Social Revolución: Hispanic-fluentials

I just learned I’m a  “Hispanic-fluential.”

“Hispanic-fluentials spend more time per week interacting with others online (30 hours) than the general population of U.S. influencers, called e-fluentials (25 hours). according to a study done by Burson-Marsteller.

burson-marsteller-influential-hispanic-hours-per-week-activities

I match all the characteristics and habits of a Hispanic-fluential because I’m online more than my any of my peers; I talk about brands more often than any other group  and I talk OFF-line, in face-to-face conversations, more than my  peers.  I’m thinking I’m a pretty important person or persona to brands.

So why aren’t more brands talking to ME? When I say “talking” I mean conversations in Twitter and Facebook; and marketing campaigns specifically targeted at Hispanic-fluentials. Surely these companies who want to increase revenue pay attention to the latest data regarding Social Media marketing and Social Networking, don’t they? Data like this, from this fascinating study by Burson-Marsteller:

Hispanic-fluentials also have more interaction offline in face-to-face conversations (30 hours vs. 21 hours).
Hispanic-fluentials to be extremely well-networked, as they communicate in person, on the phone or online with many more family members, friends and coworkers each day (58 individuals) than general e-fluential population (45 individuals). Among female Hispanic-fluentials, this number jumps to 68 individuals.
Hispanic-fluentials are more likely than e-fluentials to take customer service (92 percent vs. 77 percent) and recommendations from family and friends (83 percent vs. 69 percent) into account when deciding what to buy.
Hispanic-fluentials respond strongly to promotions, with 90 percent more likely to pay attention to companies who offer them coupons and 72 percent interested in companies who send emails with promotions or offers.
  • Hispanic-fluentials also have more interaction offline in face-to-face conversations (30 hours vs. 21 hours).
  • Hispanic-fluentials to be extremely well-networked, as they communicate in person, on the phone or online with many more family members, friends and coworkers each day (58 individuals) than general e-fluential population (45 individuals). Among female Hispanic-fluentials, this number jumps to 68 individuals.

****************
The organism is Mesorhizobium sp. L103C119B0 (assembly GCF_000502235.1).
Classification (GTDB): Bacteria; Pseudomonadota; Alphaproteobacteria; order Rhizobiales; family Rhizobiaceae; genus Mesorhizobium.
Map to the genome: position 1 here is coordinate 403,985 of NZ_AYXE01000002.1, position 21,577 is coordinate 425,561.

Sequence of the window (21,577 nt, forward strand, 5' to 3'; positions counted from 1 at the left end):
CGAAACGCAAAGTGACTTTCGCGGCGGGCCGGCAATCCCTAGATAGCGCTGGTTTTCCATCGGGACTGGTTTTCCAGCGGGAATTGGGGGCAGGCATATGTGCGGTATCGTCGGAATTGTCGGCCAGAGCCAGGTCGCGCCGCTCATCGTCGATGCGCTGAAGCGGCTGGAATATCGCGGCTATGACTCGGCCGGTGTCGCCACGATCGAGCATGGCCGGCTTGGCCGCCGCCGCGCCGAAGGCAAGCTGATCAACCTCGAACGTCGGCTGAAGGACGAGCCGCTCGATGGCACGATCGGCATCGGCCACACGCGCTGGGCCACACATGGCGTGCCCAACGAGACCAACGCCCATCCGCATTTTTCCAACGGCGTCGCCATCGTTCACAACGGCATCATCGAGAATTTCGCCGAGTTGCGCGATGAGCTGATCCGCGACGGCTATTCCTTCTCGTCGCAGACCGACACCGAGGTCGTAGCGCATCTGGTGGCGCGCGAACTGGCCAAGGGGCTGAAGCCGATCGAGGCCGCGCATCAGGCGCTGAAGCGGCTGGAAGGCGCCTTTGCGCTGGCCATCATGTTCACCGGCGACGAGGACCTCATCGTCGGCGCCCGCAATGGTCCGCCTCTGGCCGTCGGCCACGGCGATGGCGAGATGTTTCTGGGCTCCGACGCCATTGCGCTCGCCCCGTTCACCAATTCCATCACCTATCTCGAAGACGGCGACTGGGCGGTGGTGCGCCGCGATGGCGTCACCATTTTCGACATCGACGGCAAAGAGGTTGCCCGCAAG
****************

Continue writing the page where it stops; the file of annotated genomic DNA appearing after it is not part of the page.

• Hispanic-fluentials are more likely than e-fluentials to take customer service (92 percent vs. 77 percent) and recommendations from family and friends (83 percent vs. 69 percent) into account when deciding what to buy.
  • Hispanic-fluentials respond strongly to promotions, with 90 percent more likely to pay attention to companies who offer them coupons and 72 percent interested in companies who send emails with promotions or offers.

Maybe these companies simply don’t know that I’m a powerful word-of-mouth consumer -or- they don’t know how to go about marketing to Hispanic-fluentials.

“Hispanics cultivate the most extensive personal and professional networks both online and offline among the efluentials studied, attesting to the potential effectiveness of grassroots and viral campaigns,” said Theresa Rice, Director, US Hispanic for Burson-Marsteller.

We spend more time online but more importantly, we spend more time OFFline, talking to each other in face-to-face conversations. I’m living proof: when I meet someone in Twitter who brings great value, I want to get to know them more, so, after tweeting and emailing each other, I like to take it to the next level and talk on the phone, if they’re not in my part of the country–or if they are, I’ll arrange a meeting. This habit has resulted in personally and professionally enriching my life.

A Social Revolución is happening in Social media. Why aren’t we hearing more about this outside of the people who are part of it?